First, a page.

As if investors did not have enough to worry about when they choose to invest in new digital tokens, KuCoin, a cryptocurrency exchange operating out of Singapore, announced that it will be delisting ten coins on its exchange for noncompliance with its Special Treatment Rule framework. The company notes that this framework is “designed to ensure that only projects that meet and maintain certain criteria are listed on the platform.”
For experienced investors in the crypto space, this announcement may have appeared routine, but, for the uninformed, the delisting process may have come as a shock. It is employed quite often by exchanges to protect their own reputations. The last thing an exchange needs is to enable a fraudulent ICO token to spread its influence or for an incompetent management team to do the same thing. Exchanges that elect to distinguish themselves from the competition by offering trading status to lesser-known coins must continually monitor these programs to determine if continued listing is warranted.
It may come as a surprise, but current estimates are that “70% of ICO tokens are not exchange listed and probably never will be.” The primary reason may be cost. Today’s exchanges, especially the larger ones, can charge anywhere from $100,000 to several million dollars to acquire listing status. According to one ICO rating company report: “Only 22% of ICOs that completed in Q1 of this year (2018) were able to have their token listed”.
Each exchange has its own published standards for maintaining listing status, once it is successfully obtained. A typical list of violations that could result in delisting follows:
- Struggling or non-existent business activity in the last three months
- Low liquidity for a set period
- Bankruptcy, insolvency or other financial problems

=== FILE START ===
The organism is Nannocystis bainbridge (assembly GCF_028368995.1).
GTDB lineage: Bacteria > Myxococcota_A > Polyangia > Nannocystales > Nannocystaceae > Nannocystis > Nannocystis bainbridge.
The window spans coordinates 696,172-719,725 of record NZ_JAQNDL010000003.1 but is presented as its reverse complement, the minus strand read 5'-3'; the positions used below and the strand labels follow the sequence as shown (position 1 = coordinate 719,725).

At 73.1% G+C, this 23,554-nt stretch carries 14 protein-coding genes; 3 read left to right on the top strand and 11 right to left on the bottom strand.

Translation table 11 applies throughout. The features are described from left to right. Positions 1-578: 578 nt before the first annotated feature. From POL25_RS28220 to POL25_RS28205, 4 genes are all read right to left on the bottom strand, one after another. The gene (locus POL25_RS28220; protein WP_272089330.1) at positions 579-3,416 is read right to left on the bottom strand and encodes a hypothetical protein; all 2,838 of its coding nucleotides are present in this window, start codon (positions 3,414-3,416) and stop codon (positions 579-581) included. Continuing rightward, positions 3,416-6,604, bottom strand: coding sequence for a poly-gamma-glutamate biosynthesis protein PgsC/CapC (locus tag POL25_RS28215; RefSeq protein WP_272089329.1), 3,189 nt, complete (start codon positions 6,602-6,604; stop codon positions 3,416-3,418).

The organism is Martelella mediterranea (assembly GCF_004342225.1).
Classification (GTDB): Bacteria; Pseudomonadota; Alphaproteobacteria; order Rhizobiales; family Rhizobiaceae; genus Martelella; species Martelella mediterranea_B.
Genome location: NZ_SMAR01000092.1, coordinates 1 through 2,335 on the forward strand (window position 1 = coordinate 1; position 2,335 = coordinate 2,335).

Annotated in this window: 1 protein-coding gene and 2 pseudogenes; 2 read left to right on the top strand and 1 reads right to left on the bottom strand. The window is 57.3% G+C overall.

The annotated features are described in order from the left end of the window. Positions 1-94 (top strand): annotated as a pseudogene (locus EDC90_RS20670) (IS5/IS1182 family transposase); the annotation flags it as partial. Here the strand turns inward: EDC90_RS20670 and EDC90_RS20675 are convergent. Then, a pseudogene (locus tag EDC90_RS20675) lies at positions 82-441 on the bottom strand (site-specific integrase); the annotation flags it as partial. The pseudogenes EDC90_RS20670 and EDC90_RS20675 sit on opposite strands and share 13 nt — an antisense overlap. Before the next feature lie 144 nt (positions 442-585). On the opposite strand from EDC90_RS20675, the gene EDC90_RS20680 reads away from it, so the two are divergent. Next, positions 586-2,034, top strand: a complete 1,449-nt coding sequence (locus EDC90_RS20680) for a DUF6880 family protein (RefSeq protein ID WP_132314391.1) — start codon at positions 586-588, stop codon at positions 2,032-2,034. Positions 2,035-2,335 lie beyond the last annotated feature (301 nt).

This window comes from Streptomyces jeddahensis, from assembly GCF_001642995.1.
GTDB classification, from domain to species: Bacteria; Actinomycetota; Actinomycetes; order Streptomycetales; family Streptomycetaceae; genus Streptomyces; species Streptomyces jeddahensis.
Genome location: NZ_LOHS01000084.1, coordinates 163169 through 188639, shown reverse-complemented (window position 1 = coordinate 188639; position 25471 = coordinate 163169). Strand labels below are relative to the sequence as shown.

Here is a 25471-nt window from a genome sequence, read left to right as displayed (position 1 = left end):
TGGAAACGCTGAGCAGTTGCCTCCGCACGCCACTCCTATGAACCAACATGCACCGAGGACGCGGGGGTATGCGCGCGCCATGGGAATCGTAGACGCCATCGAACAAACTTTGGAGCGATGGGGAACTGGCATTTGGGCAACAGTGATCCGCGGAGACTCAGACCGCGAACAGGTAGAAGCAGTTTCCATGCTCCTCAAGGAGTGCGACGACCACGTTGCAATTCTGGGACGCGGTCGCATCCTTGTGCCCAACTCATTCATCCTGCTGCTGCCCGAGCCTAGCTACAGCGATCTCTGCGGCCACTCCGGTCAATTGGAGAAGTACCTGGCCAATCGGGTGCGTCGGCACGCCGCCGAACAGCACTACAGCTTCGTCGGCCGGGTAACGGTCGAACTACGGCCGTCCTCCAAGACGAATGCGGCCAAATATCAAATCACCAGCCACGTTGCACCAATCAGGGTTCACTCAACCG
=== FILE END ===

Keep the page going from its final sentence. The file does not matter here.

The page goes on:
- Deviations from project whitepapers
- Lack of progress communication on the project’s website
- Incomplete, misleading or untrue information disclosure
- Failing to submit an update reported in accordance with the exchange’s requirements
- Failing an audit by the exchange
- Any act that is malicious to the exchange
- A high chance of the project team disbanding
- Involvement of project team members in questionable activities and investigations regarding illegal activities, wash trading, insider trading, or market manipulation
- Any other situation that might be determined by the platform deemed risky for its customers or its reputation.
As for KuCoin’s delisted tokens, here is the list:
- Jibrel Network (JNT)
- WePower (WPR)
- Modum (MOD)
- EthLend (LEND)
- STK (STK)
- Asch (XAS)
- Bread (BRD)
- BitClave (CAT)
- Mobius (MOBI)
- Bitcoin Gold (BTG)
KuCoin also delisted six coins near the end of November, the same month that it was reported that KuCoin had “successfully completed a $20 million Series A funding round led by IDG Capital, Matrix Partners and Neo Global Capital.” If the firm intends to expand its influence in the Asia-Pacific region, then, perhaps, some housecleaning needed to take place.